Is Cabbage Good for Constipation – Overview
Cabbage is a vegetable that may be grown in cold weather (both the winter and autumn).
The cabbage is a resilient, vitamin-rich green vegetable that contains a lot of essential nutrients required for human health and well-being.
Its leaves can be creased or flat, and it comes in various forms and colors, including red, lavender, white, and green (both light and dark green).
This cabbage has been farmed for centuries all over the globe and is used in a range of recipes such as egg roll bowls, Cabbage Lasagna
What is Constipation?
Constipation is a disease in which a person’s bowel habits are difficult or infrequent.
Constipation is defined as a condition in which bowel habits result in the passage of little amounts of firm, sticky feces less than 3 times a week.
Proper bowel habit, on the other hand, may mean having a bowel movement 3 times every day or 3 times a week, depending on the individual.
The condition is one of the most common complaints encountered by physicians with 5 million people suffering from frequent constipation in the United States.
It results in approximately 3 million medical clinics visits a year
What is the Nutritional Content of Cabbage?
The nutritional benefits of cabbage come from its composition of vitamins, minerals, chemicals, and fibers.
The following table shows the nutritional contents of cabbage per 100g:
|Total Fat||0.1 g|
|Saturated Fat||0 g|
|Total Carbohydrate||6 g|
|Dietary Fiber||2.5 g|
|Total Protein||1.3 g|
|Vitamin C||36.6 mg|
|Vitamin B6||0.124 mg|
Is Cabbage Good for Constipation?
The constipated patient is usually advised to consume a good quantity of dietary fibers to increase bowel movement and help alleviate constipation.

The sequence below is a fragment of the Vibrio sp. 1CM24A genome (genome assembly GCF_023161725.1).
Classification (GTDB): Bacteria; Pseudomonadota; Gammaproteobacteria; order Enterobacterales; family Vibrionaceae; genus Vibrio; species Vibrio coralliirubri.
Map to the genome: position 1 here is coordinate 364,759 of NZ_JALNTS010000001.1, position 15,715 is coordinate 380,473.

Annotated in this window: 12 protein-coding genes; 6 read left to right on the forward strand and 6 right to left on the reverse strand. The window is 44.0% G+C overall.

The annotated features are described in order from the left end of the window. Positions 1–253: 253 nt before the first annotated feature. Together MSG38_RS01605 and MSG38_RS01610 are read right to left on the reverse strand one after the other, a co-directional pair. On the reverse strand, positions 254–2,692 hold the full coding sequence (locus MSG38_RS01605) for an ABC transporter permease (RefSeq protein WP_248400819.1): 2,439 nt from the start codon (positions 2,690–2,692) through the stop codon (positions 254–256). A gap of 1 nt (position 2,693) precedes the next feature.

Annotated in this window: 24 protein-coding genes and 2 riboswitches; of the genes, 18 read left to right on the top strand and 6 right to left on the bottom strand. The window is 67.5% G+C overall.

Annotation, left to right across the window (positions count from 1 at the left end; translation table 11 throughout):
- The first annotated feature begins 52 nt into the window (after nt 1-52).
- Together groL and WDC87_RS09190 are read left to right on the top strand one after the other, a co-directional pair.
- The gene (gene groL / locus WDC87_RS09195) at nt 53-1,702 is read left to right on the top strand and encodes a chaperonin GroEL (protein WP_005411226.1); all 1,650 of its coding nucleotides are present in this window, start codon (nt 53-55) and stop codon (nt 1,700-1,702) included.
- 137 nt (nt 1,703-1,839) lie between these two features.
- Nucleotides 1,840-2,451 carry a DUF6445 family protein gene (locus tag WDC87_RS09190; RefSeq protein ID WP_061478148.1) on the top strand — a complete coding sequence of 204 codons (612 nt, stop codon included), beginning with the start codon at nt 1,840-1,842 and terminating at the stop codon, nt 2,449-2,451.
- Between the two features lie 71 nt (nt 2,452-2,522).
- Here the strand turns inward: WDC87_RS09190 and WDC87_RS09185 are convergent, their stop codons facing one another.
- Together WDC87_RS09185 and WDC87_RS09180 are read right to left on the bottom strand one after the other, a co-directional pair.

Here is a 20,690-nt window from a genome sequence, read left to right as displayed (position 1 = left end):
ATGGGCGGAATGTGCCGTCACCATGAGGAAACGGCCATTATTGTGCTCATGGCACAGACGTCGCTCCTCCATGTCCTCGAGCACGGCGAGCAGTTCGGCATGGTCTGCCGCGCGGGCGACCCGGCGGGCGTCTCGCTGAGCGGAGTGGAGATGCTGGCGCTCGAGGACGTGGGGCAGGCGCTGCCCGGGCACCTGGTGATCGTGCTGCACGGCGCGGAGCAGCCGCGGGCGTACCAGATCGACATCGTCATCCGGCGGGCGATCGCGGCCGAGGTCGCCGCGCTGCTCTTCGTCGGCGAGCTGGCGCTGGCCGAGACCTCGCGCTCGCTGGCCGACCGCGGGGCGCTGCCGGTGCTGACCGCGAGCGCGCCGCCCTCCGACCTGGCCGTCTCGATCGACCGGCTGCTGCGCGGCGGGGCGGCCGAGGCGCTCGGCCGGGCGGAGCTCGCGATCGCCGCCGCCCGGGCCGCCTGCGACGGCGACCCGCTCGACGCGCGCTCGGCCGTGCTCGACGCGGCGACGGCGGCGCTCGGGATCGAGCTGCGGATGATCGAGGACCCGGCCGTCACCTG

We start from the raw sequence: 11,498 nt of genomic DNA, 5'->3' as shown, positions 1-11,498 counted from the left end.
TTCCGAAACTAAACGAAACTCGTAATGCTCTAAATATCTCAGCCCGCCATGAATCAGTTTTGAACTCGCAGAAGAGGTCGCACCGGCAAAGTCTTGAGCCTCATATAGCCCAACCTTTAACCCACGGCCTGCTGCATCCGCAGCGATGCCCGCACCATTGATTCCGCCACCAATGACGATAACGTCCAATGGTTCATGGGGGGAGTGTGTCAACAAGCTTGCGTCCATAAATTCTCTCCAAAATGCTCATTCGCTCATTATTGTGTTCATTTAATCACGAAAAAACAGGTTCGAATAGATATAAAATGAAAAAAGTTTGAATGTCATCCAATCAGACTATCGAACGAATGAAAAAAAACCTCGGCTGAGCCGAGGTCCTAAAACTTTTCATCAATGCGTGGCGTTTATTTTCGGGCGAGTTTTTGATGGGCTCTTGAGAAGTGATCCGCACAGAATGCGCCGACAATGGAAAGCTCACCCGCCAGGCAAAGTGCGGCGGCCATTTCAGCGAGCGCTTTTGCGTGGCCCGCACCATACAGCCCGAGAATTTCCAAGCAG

The cabbage is rich in dietary fibers and contains a large quantity of water, and both of them help greatly in making constipation go away.
Be aware, a very large quantity of cabbage may have the opposite effect and may worsen constipation, therefore, you should consume regular rather than a large quantity of it while you have constipation.
Dietary Advice for Constipation
The following are dietary measures that help to get rid of constipation:
1. Eating Dietary Fibers
You have to eat a good quantity of dietary fibers especially the insoluble fibers that are not digested by humans and remain unchanged throughout the digestive system.
It promotes bowel movement by forming a bulk of fecal contents and preventing the development of constipation. Wholegrain foods, nuts, and carrots are examples of dietary fibers.
2. Drink plenty of Water
The water will help you to get rid of constipation by making the fecal content less stiff and aiding its passage throughout the digestive system. You have to consume 1500 to 2500 ml of water a day.
3. Eating Fruits and vegetables
You have to make your diet rich in fruits and vegetables to decrease the incidence of disordered bowel movements such as constipation. The recommended daily intake of fruits and vegetables is three to six servings a day
4. Eating Foods that Contain Probiotics
Probiotics may help prevent chronic constipation. Studies have shown that people with chronic constipation suffer from bacteria imbalance in their intestines, so it is believed that organisms’ growth-enhancing foods may help to improve this balance and prevent frequent constipation.
To include probiotics in your diet, try to eat foods containing probiotics such as yogurt, and fermented cream, instead, you can try to supplement probiotics and usually be recommended daily for at least 4 weeks.
Non-Dietary Measures for Constipation
There are some measures to follow that help with constipation and include:
1. Do a Regular Exercise
Moderate exercise for approximately 150 minutes each week with a target of at least 30 minutes a day five times a week. Try walking, swimming, or cycling.
2. Respect your habit
If you feel the need to defecate, do not delay as long as the wait is long, the feces become more difficult.
Constipation can not be treated solely with medications. Lifestyle modifications, including a good diet, lead to better outcomes.
Doctors who are managing a child who is constipated need to be more aware of these modifications.